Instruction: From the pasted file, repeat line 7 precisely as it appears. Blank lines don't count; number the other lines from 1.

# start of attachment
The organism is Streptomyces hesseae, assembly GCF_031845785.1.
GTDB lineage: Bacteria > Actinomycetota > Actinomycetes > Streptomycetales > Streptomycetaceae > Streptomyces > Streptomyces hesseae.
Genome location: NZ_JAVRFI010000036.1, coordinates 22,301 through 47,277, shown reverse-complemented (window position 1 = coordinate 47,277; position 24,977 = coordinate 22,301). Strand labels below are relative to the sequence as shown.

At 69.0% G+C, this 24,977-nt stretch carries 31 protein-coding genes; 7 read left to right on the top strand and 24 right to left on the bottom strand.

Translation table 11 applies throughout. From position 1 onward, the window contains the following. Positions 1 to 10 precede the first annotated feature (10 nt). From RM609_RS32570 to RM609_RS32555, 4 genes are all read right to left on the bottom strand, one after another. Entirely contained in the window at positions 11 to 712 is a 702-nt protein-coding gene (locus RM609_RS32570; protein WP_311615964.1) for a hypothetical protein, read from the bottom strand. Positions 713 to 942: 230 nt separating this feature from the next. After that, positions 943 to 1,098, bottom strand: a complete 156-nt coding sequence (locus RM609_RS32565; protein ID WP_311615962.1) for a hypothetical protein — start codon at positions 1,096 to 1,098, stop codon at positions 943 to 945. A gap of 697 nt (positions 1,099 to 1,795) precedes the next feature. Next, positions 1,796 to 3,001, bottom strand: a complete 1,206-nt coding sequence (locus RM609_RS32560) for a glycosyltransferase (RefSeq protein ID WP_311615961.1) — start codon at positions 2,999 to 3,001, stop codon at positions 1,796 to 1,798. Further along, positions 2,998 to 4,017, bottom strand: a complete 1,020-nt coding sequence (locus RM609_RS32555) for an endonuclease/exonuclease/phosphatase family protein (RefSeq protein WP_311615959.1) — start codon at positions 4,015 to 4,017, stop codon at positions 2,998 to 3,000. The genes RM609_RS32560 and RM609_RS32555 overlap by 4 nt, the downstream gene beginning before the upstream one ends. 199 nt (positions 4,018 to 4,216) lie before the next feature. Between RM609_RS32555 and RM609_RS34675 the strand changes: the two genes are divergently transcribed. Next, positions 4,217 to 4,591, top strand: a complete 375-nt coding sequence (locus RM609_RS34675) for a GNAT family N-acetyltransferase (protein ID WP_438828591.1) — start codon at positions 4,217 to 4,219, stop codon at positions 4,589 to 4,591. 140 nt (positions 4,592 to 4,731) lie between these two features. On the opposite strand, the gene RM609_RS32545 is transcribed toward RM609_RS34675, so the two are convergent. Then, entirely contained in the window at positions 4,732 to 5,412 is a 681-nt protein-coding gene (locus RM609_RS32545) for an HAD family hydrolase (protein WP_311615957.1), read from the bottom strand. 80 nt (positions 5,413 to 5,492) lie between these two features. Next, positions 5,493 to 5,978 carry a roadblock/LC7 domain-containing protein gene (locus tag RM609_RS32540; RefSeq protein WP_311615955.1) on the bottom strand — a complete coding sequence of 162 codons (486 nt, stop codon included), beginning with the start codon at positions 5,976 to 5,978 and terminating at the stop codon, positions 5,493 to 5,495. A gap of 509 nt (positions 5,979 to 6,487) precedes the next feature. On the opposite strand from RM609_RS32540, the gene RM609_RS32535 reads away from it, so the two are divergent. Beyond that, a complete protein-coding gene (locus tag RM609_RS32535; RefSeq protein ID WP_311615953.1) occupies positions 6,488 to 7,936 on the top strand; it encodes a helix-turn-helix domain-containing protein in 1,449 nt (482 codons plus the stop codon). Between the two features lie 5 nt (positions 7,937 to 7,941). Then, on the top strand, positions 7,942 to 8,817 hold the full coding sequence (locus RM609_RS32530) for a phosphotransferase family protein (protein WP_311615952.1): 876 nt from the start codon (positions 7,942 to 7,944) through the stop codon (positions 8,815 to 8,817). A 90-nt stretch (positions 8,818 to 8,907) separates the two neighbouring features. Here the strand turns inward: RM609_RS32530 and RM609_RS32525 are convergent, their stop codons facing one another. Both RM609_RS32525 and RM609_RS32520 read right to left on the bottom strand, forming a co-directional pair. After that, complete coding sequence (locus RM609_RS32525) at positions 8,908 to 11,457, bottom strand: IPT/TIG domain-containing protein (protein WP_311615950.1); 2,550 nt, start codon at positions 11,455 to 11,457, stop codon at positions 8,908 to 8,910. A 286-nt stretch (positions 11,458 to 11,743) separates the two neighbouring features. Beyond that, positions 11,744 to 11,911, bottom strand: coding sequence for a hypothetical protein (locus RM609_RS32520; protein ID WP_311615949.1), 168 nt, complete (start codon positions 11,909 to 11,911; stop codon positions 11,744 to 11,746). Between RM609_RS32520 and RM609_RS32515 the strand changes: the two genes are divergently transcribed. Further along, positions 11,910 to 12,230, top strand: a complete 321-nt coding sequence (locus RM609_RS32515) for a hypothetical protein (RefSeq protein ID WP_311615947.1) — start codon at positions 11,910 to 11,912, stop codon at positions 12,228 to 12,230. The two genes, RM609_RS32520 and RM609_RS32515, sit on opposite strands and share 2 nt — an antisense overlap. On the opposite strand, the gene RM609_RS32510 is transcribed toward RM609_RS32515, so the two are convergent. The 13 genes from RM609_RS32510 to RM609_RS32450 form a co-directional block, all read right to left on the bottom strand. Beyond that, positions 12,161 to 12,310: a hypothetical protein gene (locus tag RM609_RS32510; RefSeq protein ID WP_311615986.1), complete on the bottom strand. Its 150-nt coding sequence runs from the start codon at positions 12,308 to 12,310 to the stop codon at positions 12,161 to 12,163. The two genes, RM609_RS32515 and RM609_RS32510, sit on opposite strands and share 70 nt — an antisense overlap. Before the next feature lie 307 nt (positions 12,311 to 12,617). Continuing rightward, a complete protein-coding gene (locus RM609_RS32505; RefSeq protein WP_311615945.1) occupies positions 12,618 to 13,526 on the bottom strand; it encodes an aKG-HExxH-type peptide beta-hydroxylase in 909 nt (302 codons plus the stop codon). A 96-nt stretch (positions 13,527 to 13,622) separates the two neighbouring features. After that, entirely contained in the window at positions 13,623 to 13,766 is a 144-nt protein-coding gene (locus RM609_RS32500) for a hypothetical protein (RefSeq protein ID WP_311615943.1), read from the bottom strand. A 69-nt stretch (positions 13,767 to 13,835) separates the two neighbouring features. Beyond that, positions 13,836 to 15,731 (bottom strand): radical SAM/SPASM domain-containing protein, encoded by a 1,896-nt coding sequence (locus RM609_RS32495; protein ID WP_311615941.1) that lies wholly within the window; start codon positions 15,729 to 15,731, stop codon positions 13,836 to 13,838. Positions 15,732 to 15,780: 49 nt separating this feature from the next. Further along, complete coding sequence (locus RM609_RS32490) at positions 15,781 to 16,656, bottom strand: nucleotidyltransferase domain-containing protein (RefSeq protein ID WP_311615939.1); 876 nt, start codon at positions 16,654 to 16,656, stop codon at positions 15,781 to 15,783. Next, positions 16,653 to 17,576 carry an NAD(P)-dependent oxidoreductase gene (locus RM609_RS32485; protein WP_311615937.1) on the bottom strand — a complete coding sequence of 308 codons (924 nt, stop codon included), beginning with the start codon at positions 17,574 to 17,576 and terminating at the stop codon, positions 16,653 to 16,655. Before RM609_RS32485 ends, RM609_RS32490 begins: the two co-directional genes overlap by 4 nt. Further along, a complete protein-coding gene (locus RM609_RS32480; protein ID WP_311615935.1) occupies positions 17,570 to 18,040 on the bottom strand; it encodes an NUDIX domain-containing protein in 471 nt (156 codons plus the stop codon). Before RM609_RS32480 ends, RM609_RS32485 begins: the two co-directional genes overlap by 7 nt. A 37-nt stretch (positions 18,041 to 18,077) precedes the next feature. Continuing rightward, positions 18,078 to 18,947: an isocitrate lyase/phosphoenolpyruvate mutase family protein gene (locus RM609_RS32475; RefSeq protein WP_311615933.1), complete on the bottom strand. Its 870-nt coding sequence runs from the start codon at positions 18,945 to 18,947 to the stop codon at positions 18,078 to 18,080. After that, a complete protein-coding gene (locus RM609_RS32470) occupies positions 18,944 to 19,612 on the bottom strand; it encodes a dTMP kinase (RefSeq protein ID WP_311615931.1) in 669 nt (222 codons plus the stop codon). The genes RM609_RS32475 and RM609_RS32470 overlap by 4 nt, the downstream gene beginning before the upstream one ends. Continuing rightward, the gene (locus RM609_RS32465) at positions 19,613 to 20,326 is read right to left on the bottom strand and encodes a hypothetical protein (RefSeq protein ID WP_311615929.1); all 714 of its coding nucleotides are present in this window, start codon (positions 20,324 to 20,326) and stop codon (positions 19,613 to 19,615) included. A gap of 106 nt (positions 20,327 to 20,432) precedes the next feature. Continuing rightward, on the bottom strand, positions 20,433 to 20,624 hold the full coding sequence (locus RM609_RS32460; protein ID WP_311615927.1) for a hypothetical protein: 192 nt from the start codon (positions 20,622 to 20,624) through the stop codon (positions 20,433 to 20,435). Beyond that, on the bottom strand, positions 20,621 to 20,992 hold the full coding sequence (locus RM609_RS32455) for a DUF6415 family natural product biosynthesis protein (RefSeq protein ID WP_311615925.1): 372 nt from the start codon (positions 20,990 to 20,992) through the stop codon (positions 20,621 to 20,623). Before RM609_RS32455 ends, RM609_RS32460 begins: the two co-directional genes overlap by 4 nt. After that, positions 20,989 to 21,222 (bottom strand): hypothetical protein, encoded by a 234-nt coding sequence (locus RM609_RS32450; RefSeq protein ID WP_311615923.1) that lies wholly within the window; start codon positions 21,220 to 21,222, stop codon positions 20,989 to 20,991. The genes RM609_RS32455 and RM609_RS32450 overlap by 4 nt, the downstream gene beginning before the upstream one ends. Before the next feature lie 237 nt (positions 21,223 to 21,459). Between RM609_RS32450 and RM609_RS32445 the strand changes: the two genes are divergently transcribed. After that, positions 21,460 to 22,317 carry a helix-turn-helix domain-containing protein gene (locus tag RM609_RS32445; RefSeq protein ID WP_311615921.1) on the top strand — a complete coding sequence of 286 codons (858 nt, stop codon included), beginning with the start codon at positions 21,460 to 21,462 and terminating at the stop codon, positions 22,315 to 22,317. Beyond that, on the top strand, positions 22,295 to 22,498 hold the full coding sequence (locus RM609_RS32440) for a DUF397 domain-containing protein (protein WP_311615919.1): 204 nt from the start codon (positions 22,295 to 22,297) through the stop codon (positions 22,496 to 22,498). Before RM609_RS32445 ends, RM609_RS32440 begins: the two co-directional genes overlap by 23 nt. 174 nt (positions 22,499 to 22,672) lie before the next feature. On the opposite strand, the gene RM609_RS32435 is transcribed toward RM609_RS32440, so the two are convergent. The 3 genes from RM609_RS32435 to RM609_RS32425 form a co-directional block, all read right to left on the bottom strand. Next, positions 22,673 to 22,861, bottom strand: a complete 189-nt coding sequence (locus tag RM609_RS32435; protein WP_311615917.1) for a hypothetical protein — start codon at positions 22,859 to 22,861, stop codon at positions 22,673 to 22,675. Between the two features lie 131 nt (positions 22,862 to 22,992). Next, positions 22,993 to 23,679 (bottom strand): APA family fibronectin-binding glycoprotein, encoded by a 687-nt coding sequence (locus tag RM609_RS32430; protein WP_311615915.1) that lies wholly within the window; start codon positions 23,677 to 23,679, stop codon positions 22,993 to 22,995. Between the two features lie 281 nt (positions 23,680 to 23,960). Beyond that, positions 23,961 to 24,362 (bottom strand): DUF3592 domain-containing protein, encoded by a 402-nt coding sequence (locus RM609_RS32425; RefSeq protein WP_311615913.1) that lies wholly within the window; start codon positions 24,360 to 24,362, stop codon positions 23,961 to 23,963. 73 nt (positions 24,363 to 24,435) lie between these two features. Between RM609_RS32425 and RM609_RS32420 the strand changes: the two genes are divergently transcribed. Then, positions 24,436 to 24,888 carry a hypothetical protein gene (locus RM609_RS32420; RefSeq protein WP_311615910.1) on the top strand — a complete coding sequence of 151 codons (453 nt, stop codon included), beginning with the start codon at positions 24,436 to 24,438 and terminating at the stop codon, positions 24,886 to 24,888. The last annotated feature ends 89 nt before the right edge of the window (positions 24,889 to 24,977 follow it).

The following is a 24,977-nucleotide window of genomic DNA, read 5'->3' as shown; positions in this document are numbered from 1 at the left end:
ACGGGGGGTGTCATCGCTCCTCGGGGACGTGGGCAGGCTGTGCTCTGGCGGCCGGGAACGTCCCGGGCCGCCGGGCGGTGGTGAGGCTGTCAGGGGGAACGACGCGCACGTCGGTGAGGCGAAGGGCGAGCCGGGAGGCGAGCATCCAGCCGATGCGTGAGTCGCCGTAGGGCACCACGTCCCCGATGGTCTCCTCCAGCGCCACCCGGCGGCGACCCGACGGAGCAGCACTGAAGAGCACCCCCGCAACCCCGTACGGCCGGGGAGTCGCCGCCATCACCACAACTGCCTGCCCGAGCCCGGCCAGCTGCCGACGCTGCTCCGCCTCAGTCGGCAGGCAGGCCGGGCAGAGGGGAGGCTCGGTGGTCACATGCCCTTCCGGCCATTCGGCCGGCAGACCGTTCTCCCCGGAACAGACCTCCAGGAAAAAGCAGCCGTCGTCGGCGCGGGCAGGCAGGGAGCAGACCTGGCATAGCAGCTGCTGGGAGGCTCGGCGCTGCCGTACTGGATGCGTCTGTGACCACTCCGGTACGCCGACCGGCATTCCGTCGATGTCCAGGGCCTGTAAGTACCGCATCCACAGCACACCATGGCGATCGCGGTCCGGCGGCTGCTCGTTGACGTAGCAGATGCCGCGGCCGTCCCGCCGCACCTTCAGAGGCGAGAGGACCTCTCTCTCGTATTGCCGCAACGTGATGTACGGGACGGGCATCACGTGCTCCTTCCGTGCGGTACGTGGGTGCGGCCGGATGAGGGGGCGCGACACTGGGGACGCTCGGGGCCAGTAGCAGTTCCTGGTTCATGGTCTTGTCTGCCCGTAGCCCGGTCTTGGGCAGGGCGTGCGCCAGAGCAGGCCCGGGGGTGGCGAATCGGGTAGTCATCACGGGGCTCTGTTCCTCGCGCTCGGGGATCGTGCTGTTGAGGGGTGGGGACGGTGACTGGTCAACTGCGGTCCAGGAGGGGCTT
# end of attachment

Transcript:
ACGGGGGGTGTCATCGCTCCTCGGGGACGTGGGCAGGCTGTGCTCTGGCGGCCGGGAACGTCCCGGGCCGCCGGGCGGTGGTGAGGCTGTCAGGGGGAACGACGCGCACGTCGGTGAGGCGAAGGGCGAGCCGGGAGGCGAGCATCCAGCCGATGCGTGAGTCGCCGTAGGGCACCACGTCCCCGATGGTCTCCTCCAGCGCCACCCGGCGGCGACCCGACGGAGCAGCACTGAAGAGCACCCCCGCAACCCCGTACGGCCGGGGAGTCGCCGCCATCACCACAACTGCCTGCCCGAGCCCGGCCAGCTGCCGACGCTGCTCCGCCTCAGTCGGCAGGCAGGCCGGGCAGAGGGGAGGCTCGGTGGTCACATGCCCTTCCGGCCATTCGGCCGGCAGACCGTTCTCCCCGGAACAGACCTCCAGGAAAAAGCAGCCGTCGTCGGCGCGGGCAGGCAGGGAGCAGACCTGGCATAGCAGCTGCTGGGAGGCTCGGCGCTGCCGTACTGGATGCGTCTGTGACCACTCCGGTACGCCGACCGGCATTCCGTCGATGTCCAGGGCCTGTAAGTACCGCATCCACAGCACACCATGGCGATCGCGGTCCGGCGGCTGCTCGTTGACGTAGCAGATGCCGCGGCCGTCCCGCCGCACCTTCAGAGGCGAGAGGACCTCTCTCTCGTATTGCCGCAACGTGATGTACGGGACGGGCATCACGTGCTCCTTCCGTGCGGTACGTGGGTGCGGCCGGATGAGGGGGCGCGACACTGGGGACGCTCGGGGCCAGTAGCAGTTCCTGGTTCATGGTCTTGTCTGCCCGTAGCCCGGTCTTGGGCAGGGCGTGCGCCAGAGCAGGCCCGGGGGTGGCGAATCGGGTAGTCATCACGGGGCTCTGTTCCTCGCGCTCGGGGATCGTGCTGTTGAGGGGTGGGGACGGTGACTGGTCAACTGCGGTCCAGGAGGGGCTT